A method of continuously forming a CNT is also provided. The method includes providing a source of carbon; providing an extrusion die comprising a template tube in fluid communication with the carbon source, the template tube including a catalyst for forming a CNT structure in combination with the carbon source; introducing the carbon into the template tube to initially form a CNT structure; and thereafter, repeatedly axially oscillating the template tube at a frequency corresponding to a formation rate of the CNT structure to alternately form and release the CNT structure in a continuous manner. The step of axially oscillating the template tube can include electrically charging the template tube and applying an externally oscillating electric field to the template tube such that it to stretches and compresses in an oscillating manner.

The extrusion die can be a stationary first plate and a moveable second plate, with the template tube extending between the two plates, and wherein the step of oscillating comprises oscillating the second plate back and forth with respect to the first plate to alternately axially compress and stretch the template tube at a rate synchronized with a formation rate of the CNT within the template tube.

The extrusion die can be made by providing a porous anodic alumina (PAA) baseplate with an etched hole; electrochemically plugging the hole; anodizing nano-channel alumina (NCA) onto the baseplate, using the plugged hole as an alignment template for a second anodizing process; electrochemically depositing a catalyst into the bottom of the NCA hole, on top of the plug; forming the CNT template tube in the NCA hole by a chemical vapor deposition (CVD) process; etching out the catalyst and plug to leave a clean through-holes through the PAA baseplate and template tube; and, thereafter, etching away a portion of the NCA such that one end of the template tube is connected to and extends from NCA and PAA baseplate, the free end of the template tube capable of being oscillated.

The resulting continuous extrusions of CNT can be fed into a spinning mechanism to form strands, wire, cable, yarn, fabric or the like. A combination of continuous extrusions and segments of CNT can also be used to form such structures.

Other advantages and features of the invention will become apparent to one of skill in the art upon reading the following detailed description with reference to the drawings illustrating features of the invention by way of example.

BRIEF DESCRIPTION OF THE DRAWINGS

For a more complete understanding of this invention, reference should now be made to the embodiments illustrated in greater detail in the accompanying drawings and described below by way of examples of the invention.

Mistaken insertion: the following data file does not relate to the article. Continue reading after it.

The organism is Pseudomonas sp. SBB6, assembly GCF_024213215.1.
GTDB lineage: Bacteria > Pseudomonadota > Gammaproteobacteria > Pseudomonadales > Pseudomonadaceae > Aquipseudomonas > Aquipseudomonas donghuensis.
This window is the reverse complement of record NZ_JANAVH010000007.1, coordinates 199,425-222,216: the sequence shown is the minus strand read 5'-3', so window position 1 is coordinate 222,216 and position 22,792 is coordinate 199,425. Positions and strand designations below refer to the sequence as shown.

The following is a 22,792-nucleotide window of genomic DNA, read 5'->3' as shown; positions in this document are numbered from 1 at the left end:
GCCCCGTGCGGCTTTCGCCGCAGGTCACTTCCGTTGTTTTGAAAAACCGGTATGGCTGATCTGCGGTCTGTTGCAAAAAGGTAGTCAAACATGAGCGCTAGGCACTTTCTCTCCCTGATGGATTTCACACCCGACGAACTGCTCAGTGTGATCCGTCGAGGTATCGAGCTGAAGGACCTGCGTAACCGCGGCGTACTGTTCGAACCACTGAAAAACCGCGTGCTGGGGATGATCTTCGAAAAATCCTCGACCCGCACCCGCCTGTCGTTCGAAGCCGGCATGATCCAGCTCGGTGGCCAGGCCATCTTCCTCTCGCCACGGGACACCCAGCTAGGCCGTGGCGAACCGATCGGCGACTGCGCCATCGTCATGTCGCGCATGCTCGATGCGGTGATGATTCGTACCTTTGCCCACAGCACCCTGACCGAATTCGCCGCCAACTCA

In the drawings:

FIG. 1 shows a schematic diagram of a CNT wire extrusion process according to an embodiment of the present invention;

FIG. 2 shows a schematic diagram of an individual CNT template stackup within the extrusion die during the CNT forming state;

FIG. 3 shows plan and side views of a CNT extrusion die with an exemplary extrusion hole set;

FIG. 4 shows a schematic diagram of a CNT wire extrusion process according to an embodiment of the present invention; and

FIG. 5 shows a schematic diagram of a CNT wire extrusion process according to another embodiment of the present invention.

DETAILED DESCRIPTION

While the present invention is described with respect to a method and apparatus for extruding CNT to form CNT stranded or solid wire, the present invention may be adapted and utilized for creating long-strand CNT for other uses including CNT extrusions spun or woven into filaments, fibers, strands, strings, rope, cable, yarn, fabric or twine. These materials can comprise continuous extrusion CNT, or long-stranded CNT, or combinations of continuous and long-stranded CNT.

In the following detailed description, spatially orienting terms may be used such as “left,” “right,” “vertical,” “horizontal,” and the like. It is to be understood that these terms are used for convenience of description of the components or embodiments by reference to the drawings. These terms do not necessarily describe the absolute location in space, such as left, right, upward, downward, etc., that any part must assume.

In the following description, various operating parameters and components are described for several constructed embodiments. These specific parameters and components are included as examples and are not meant to be limiting.